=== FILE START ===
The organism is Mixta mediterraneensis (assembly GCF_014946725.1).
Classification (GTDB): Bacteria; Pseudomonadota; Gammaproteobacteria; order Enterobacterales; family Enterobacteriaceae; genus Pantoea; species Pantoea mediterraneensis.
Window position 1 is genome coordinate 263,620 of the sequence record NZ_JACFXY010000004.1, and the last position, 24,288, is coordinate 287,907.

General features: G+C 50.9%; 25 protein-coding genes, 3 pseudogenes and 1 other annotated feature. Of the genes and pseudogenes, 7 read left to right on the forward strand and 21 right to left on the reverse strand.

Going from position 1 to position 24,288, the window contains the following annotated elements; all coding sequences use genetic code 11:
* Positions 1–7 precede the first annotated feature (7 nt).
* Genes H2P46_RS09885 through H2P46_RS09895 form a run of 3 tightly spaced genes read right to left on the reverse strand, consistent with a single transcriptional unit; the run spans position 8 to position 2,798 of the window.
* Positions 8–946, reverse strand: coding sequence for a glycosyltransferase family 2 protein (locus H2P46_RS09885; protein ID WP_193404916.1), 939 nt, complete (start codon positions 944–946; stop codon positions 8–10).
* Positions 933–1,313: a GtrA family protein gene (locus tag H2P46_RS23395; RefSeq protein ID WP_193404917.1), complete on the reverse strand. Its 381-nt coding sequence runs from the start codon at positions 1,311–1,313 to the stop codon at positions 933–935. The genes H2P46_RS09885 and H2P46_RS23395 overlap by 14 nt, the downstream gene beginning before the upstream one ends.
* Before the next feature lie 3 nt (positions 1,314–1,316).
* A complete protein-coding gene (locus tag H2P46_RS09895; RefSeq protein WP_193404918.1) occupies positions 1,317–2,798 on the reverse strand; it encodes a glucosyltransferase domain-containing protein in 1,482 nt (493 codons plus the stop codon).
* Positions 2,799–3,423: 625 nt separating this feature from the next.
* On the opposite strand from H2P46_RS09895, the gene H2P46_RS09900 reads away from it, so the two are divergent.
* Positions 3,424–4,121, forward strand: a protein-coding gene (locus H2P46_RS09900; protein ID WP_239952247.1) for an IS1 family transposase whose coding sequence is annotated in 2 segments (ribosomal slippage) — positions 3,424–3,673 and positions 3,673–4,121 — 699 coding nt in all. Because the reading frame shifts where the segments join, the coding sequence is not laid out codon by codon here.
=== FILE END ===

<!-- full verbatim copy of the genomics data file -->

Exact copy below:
The organism is Mixta mediterraneensis (assembly GCF_014946725.1).
Classification (GTDB): Bacteria; Pseudomonadota; Gammaproteobacteria; order Enterobacterales; family Enterobacteriaceae; genus Pantoea; species Pantoea mediterraneensis.
Window position 1 is genome coordinate 263,620 of the sequence record NZ_JACFXY010000004.1, and the last position, 24,288, is coordinate 287,907.

General features: G+C 50.9%; 25 protein-coding genes, 3 pseudogenes and 1 other annotated feature. Of the genes and pseudogenes, 7 read left to right on the forward strand and 21 right to left on the reverse strand.

Going from position 1 to position 24,288, the window contains the following annotated elements; all coding sequences use genetic code 11:
* Positions 1–7 precede the first annotated feature (7 nt).
* Genes H2P46_RS09885 through H2P46_RS09895 form a run of 3 tightly spaced genes read right to left on the reverse strand, consistent with a single transcriptional unit; the run spans position 8 to position 2,798 of the window.
* Positions 8–946, reverse strand: coding sequence for a glycosyltransferase family 2 protein (locus H2P46_RS09885; protein ID WP_193404916.1), 939 nt, complete (start codon positions 944–946; stop codon positions 8–10).
* Positions 933–1,313: a GtrA family protein gene (locus tag H2P46_RS23395; RefSeq protein ID WP_193404917.1), complete on the reverse strand. Its 381-nt coding sequence runs from the start codon at positions 1,311–1,313 to the stop codon at positions 933–935. The genes H2P46_RS09885 and H2P46_RS23395 overlap by 14 nt, the downstream gene beginning before the upstream one ends.
* Before the next feature lie 3 nt (positions 1,314–1,316).
* A complete protein-coding gene (locus tag H2P46_RS09895; RefSeq protein WP_193404918.1) occupies positions 1,317–2,798 on the reverse strand; it encodes a glucosyltransferase domain-containing protein in 1,482 nt (493 codons plus the stop codon).
* Positions 2,799–3,423: 625 nt separating this feature from the next.
* On the opposite strand from H2P46_RS09895, the gene H2P46_RS09900 reads away from it, so the two are divergent.
* Positions 3,424–4,121, forward strand: a protein-coding gene (locus H2P46_RS09900; protein ID WP_239952247.1) for an IS1 family transposase whose coding sequence is annotated in 2 segments (ribosomal slippage) — positions 3,424–3,673 and positions 3,673–4,121 — 699 coding nt in all. Because the reading frame shifts where the segments join, the coding sequence is not laid out codon by codon here.